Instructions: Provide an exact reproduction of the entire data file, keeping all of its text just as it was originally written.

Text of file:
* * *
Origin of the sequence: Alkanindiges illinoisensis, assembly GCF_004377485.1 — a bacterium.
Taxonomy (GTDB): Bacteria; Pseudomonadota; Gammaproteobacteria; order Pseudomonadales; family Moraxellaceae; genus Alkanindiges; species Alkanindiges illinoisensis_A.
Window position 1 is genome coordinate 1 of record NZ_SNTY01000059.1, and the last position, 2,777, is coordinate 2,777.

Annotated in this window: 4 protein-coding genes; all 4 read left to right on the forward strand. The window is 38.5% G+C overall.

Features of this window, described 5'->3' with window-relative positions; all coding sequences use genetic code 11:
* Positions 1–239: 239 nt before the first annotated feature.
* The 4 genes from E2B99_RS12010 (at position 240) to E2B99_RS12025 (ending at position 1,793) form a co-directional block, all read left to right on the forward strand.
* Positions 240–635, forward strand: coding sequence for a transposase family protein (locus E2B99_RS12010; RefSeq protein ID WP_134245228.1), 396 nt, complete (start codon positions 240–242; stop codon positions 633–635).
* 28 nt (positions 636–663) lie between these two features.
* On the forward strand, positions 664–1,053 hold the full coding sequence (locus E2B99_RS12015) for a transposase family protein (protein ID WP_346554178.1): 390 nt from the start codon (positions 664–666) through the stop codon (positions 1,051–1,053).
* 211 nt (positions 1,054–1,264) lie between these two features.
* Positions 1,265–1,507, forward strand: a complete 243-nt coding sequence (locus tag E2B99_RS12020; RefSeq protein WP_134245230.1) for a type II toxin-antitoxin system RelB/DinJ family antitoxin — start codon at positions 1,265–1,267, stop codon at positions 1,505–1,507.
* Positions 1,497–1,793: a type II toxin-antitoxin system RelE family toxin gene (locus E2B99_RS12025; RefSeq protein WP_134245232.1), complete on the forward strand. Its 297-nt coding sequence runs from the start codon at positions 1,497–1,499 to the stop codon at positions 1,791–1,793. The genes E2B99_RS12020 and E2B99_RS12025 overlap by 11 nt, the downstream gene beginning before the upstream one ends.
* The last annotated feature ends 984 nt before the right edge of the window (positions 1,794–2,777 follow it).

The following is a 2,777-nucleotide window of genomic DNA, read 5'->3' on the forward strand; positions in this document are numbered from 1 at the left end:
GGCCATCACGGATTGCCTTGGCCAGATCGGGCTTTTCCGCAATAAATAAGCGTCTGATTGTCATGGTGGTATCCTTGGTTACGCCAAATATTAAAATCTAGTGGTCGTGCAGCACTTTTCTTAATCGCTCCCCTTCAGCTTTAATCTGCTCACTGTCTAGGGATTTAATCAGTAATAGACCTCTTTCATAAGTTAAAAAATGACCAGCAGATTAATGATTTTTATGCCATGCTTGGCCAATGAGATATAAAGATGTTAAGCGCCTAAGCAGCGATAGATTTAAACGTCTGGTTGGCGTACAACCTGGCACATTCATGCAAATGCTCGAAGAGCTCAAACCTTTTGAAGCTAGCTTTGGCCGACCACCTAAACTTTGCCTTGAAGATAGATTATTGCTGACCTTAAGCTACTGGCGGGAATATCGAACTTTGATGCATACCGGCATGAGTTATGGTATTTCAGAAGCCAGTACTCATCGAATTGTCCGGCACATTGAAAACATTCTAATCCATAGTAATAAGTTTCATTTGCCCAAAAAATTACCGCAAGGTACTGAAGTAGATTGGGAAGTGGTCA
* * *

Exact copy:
Origin of the sequence: Alkanindiges illinoisensis, assembly GCF_004377485.1 — a bacterium.
Taxonomy (GTDB): Bacteria; Pseudomonadota; Gammaproteobacteria; order Pseudomonadales; family Moraxellaceae; genus Alkanindiges; species Alkanindiges illinoisensis_A.
Window position 1 is genome coordinate 1 of record NZ_SNTY01000059.1, and the last position, 2,777, is coordinate 2,777.

Annotated in this window: 4 protein-coding genes; all 4 read left to right on the forward strand. The window is 38.5% G+C overall.

Features of this window, described 5'->3' with window-relative positions; all coding sequences use genetic code 11:
* Positions 1–239: 239 nt before the first annotated feature.
* The 4 genes from E2B99_RS12010 (at position 240) to E2B99_RS12025 (ending at position 1,793) form a co-directional block, all read left to right on the forward strand.
* Positions 240–635, forward strand: coding sequence for a transposase family protein (locus E2B99_RS12010; RefSeq protein ID WP_134245228.1), 396 nt, complete (start codon positions 240–242; stop codon positions 633–635).
* 28 nt (positions 636–663) lie between these two features.
* On the forward strand, positions 664–1,053 hold the full coding sequence (locus E2B99_RS12015) for a transposase family protein (protein ID WP_346554178.1): 390 nt from the start codon (positions 664–666) through the stop codon (positions 1,051–1,053).
* 211 nt (positions 1,054–1,264) lie between these two features.
* Positions 1,265–1,507, forward strand: a complete 243-nt coding sequence (locus tag E2B99_RS12020; RefSeq protein WP_134245230.1) for a type II toxin-antitoxin system RelB/DinJ family antitoxin — start codon at positions 1,265–1,267, stop codon at positions 1,505–1,507.
* Positions 1,497–1,793: a type II toxin-antitoxin system RelE family toxin gene (locus E2B99_RS12025; RefSeq protein WP_134245232.1), complete on the forward strand. Its 297-nt coding sequence runs from the start codon at positions 1,497–1,499 to the stop codon at positions 1,791–1,793. The genes E2B99_RS12020 and E2B99_RS12025 overlap by 11 nt, the downstream gene beginning before the upstream one ends.
* The last annotated feature ends 984 nt before the right edge of the window (positions 1,794–2,777 follow it).

The following is a 2,777-nucleotide window of genomic DNA, read 5'->3' on the forward strand; positions in this document are numbered from 1 at the left end:
GGCCATCACGGATTGCCTTGGCCAGATCGGGCTTTTCCGCAATAAATAAGCGTCTGATTGTCATGGTGGTATCCTTGGTTACGCCAAATATTAAAATCTAGTGGTCGTGCAGCACTTTTCTTAATCGCTCCCCTTCAGCTTTAATCTGCTCACTGTCTAGGGATTTAATCAGTAATAGACCTCTTTCATAAGTTAAAAAATGACCAGCAGATTAATGATTTTTATGCCATGCTTGGCCAATGAGATATAAAGATGTTAAGCGCCTAAGCAGCGATAGATTTAAACGTCTGGTTGGCGTACAACCTGGCACATTCATGCAAATGCTCGAAGAGCTCAAACCTTTTGAAGCTAGCTTTGGCCGACCACCTAAACTTTGCCTTGAAGATAGATTATTGCTGACCTTAAGCTACTGGCGGGAATATCGAACTTTGATGCATACCGGCATGAGTTATGGTATTTCAGAAGCCAGTACTCATCGAATTGTCCGGCACATTGAAAACATTCTAATCCATAGTAATAAGTTTCATTTGCCCAAAAAATTACCGCAAGGTACTGAAGTAGATTGGGAAGTGGTCA